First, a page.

So you think you’re a thoroughly jaded Rolex connoisseur. You’ve seen them all — “double red” Sea Dwellers, Tiffany-signed 5513s, Mil-Subs, Daytonas with the khanjar on the dial retailed by Asprey. Everything is old hat for you at this point.
Well, Phillips has a pretty special watch coming under the hammer in November — one that’s possibly the rarest and most special of all Rolex production. It’s the reference 4113 — an oversized, split-seconds steel chronograph made in the early 1940s during the throes of the Second World War, of which only 12 examples are known, nine of which are accounted for.
If you know Rolex, you know that the Crown doesn’t really “do” complicated watchmaking anymore — hell, they never really did. Sure, there are some complicated midcentury chronographs, but these are few and far between, and it’s really the 20th century sport watches that tend to turn heads at auction. So a chronograph, let alone a split-seconds chronograph, which is used to time to events simultaneously, is a rare thing indeed.
Lot 139 from Phillips’s The Geneva Watch Auction X is a ref. 4113 manufactured in 1942, when the British army was struggling to contain Rommel in North Africa. It features a manually wound cal. 55 VBR with 17 jewels housed in an extremely oversized 44mm case, which is itself all kinds of rare for the 1940s. (Most men’s wristwatches were sized well under 35mm at the time.) Only 12 examples of the 4113 are known to watch scholarship, all of which are cased in steel.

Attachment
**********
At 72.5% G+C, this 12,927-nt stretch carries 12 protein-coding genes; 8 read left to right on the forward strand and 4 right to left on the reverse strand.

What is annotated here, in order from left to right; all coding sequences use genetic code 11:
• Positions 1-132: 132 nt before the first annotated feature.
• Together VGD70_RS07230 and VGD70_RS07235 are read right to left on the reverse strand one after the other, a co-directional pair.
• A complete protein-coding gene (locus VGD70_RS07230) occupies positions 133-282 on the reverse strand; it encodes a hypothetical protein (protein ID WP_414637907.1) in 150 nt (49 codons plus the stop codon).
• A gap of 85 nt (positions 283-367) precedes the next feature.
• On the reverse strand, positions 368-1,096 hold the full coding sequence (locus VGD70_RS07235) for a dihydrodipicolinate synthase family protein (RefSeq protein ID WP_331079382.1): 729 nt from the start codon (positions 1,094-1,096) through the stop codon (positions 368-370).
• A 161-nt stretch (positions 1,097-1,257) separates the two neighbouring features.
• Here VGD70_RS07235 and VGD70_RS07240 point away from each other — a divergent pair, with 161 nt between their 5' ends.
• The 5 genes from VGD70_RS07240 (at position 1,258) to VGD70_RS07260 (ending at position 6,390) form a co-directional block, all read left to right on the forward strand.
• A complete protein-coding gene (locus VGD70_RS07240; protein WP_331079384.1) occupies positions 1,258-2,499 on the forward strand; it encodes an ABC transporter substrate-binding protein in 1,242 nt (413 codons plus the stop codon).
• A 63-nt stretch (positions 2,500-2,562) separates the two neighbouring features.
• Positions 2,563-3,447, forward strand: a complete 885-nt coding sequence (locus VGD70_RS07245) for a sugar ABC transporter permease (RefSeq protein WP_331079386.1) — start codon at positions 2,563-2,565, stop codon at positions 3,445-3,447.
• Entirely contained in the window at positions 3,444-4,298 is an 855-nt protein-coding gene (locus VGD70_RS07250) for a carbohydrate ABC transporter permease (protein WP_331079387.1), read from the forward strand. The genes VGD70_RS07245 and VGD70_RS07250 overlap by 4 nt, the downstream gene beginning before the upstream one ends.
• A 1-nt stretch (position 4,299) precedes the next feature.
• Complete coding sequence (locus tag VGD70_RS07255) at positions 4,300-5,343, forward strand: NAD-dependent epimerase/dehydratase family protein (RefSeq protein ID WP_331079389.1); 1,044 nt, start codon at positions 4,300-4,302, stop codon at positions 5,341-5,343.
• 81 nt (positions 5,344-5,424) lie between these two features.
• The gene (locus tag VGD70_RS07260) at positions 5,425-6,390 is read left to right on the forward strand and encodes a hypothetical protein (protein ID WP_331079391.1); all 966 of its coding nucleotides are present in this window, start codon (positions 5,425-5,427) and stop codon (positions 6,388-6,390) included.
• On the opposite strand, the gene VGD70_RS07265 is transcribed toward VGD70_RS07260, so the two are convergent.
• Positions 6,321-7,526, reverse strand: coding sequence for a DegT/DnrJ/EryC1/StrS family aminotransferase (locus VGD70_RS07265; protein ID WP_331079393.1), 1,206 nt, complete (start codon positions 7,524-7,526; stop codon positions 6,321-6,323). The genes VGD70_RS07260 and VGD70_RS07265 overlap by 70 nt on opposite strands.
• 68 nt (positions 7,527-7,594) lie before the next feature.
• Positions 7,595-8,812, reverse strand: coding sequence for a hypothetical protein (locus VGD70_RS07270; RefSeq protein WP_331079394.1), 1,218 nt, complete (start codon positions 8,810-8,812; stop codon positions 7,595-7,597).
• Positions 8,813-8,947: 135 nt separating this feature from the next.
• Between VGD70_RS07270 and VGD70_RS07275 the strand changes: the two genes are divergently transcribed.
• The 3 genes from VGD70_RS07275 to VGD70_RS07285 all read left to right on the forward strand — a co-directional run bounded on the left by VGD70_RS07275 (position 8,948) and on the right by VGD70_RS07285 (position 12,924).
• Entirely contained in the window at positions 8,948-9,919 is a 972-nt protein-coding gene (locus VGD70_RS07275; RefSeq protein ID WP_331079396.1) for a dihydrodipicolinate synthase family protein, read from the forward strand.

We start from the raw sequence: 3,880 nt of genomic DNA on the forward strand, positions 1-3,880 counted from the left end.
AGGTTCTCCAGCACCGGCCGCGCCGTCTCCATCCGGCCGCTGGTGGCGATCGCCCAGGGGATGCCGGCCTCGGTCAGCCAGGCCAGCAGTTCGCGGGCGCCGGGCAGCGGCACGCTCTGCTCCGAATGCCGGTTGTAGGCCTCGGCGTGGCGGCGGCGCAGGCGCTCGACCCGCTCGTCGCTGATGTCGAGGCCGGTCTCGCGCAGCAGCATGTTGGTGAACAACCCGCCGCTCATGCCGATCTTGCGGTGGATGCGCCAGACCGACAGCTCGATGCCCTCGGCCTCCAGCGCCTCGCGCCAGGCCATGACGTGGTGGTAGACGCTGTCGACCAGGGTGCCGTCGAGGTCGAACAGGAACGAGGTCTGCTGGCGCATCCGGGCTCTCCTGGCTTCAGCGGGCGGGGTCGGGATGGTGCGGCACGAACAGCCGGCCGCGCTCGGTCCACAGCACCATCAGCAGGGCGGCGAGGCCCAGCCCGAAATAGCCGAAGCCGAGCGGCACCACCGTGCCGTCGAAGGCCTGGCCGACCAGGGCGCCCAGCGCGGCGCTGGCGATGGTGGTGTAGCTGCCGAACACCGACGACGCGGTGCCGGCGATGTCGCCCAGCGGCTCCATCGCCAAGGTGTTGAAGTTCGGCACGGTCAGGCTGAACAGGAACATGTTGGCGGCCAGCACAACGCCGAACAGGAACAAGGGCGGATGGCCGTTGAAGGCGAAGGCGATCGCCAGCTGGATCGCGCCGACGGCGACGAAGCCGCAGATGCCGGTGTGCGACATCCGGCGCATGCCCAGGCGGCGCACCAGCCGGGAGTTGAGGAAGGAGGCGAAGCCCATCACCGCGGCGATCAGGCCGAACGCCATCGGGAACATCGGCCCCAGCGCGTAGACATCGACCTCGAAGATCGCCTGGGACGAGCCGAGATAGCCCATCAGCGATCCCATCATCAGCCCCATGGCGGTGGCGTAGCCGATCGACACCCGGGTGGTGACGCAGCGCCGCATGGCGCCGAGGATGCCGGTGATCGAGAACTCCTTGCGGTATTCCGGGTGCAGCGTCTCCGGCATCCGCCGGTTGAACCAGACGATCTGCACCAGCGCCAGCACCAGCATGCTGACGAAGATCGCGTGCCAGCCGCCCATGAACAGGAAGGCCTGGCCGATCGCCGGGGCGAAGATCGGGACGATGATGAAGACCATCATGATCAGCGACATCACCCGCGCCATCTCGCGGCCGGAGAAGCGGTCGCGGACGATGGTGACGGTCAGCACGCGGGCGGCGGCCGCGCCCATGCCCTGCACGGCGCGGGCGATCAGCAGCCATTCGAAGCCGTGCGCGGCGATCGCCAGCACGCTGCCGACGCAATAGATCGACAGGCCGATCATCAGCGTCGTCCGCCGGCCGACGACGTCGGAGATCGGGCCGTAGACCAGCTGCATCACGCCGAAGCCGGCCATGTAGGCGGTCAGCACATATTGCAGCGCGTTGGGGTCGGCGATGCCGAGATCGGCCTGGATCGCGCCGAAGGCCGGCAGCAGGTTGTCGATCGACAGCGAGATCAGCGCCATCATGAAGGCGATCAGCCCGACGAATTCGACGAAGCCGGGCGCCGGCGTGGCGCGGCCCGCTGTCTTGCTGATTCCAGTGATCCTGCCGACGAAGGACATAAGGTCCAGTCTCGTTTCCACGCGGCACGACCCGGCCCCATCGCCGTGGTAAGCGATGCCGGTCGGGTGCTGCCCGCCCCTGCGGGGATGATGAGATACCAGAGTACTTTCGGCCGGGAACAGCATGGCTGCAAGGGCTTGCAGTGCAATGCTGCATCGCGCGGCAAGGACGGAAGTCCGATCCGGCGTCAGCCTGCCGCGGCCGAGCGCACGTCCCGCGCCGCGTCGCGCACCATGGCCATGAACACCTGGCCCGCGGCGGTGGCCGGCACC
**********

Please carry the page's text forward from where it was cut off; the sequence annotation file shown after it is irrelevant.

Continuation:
Unusually slim with downwardly curling lugs and an extremely thin bezel, the 4113 is unlike almost any other Rolex ever made. This particular example first came to market in 1991 at Christie’s, consigned by the widow of a racing team member, and the last time it was sold at auction in 2011, it hammered for CHF 1,035,000 (approximately $1,040,120). Never featured in a Rolex catalog, it’s now believed that each 4113 was presented to a member of a select group of racing teams.
With an off-white dial with raised pink gold-colored Arabic and baton hour markets, the watch also features outer blue and black telemeter scales, used for calculating speed and range, and a remarkable well-preserved case with original satin finishing throughout the side and back.
Incredibly thin and beautiful, this complicated Rolex is a very rare bird indeed. And though you may not be willing to sell your house, your kidneys and your children to participate in the bidding, it’ll sure be fun to follow the auction and see how much this 4113 hammers for this November.
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